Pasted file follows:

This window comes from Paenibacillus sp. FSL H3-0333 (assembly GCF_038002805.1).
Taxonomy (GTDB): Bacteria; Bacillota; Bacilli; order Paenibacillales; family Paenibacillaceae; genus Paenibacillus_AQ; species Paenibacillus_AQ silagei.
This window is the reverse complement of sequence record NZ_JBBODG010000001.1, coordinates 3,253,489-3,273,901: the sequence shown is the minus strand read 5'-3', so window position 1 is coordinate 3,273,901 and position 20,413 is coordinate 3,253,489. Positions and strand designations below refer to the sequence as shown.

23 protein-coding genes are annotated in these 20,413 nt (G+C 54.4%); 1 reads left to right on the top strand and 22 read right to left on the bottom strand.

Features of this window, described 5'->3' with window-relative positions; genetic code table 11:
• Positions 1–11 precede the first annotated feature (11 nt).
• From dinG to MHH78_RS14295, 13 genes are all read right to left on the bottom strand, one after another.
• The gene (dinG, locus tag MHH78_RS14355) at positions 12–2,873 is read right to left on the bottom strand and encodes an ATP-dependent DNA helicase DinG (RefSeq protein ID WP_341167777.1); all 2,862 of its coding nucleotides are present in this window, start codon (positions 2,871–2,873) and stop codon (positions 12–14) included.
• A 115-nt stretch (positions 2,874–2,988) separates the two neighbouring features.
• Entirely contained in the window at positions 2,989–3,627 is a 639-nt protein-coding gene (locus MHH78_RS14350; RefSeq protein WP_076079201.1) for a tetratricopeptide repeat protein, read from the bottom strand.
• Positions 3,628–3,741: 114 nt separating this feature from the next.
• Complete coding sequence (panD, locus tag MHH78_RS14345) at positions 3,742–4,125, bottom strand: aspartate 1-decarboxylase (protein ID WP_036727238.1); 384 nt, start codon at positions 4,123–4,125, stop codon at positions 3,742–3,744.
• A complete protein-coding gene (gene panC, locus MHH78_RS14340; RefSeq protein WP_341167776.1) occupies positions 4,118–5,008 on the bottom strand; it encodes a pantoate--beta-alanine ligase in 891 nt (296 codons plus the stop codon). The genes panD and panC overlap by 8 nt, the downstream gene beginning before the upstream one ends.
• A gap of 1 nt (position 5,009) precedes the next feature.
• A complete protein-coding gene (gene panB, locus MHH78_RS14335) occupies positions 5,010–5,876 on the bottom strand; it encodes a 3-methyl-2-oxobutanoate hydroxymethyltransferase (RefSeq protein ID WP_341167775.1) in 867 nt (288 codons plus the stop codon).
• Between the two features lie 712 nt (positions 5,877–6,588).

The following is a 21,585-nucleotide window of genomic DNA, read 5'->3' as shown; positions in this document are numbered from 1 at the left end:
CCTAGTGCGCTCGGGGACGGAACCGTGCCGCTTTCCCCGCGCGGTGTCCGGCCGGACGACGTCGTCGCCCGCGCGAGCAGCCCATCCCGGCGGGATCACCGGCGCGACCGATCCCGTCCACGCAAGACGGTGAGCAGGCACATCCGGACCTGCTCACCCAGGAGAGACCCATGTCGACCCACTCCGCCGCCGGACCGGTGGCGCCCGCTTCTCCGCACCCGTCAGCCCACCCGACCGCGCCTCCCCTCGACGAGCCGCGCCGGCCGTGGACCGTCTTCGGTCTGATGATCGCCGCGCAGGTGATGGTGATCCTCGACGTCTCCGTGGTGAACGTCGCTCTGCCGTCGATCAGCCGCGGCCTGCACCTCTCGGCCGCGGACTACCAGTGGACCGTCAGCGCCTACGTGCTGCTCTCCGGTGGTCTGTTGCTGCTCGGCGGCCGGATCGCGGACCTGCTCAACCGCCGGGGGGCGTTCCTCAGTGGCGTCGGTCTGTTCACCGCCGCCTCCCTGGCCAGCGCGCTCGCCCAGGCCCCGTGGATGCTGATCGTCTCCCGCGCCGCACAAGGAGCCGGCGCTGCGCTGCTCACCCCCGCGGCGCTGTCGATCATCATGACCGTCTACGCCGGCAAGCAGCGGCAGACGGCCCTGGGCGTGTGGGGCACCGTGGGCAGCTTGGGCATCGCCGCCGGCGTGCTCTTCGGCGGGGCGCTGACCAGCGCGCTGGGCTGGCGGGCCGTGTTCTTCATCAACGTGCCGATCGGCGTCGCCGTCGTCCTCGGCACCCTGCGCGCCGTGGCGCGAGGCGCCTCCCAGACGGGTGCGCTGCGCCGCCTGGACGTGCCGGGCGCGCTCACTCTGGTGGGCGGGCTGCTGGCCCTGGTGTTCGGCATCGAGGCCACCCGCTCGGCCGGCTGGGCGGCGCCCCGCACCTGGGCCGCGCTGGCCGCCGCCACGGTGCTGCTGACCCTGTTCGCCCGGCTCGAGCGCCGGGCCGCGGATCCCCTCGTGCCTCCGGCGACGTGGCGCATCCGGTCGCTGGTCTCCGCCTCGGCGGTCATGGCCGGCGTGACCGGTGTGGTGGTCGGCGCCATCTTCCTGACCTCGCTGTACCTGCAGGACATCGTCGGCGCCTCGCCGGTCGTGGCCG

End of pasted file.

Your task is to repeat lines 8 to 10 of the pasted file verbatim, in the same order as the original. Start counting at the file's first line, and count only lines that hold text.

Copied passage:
• The gene (dinG, locus tag MHH78_RS14355) at positions 12–2,873 is read right to left on the bottom strand and encodes an ATP-dependent DNA helicase DinG (RefSeq protein ID WP_341167777.1); all 2,862 of its coding nucleotides are present in this window, start codon (positions 2,871–2,873) and stop codon (positions 12–14) included.
• A 115-nt stretch (positions 2,874–2,988) separates the two neighbouring features.
• Entirely contained in the window at positions 2,989–3,627 is a 639-nt protein-coding gene (locus MHH78_RS14350; RefSeq protein WP_076079201.1) for a tetratricopeptide repeat protein, read from the bottom strand.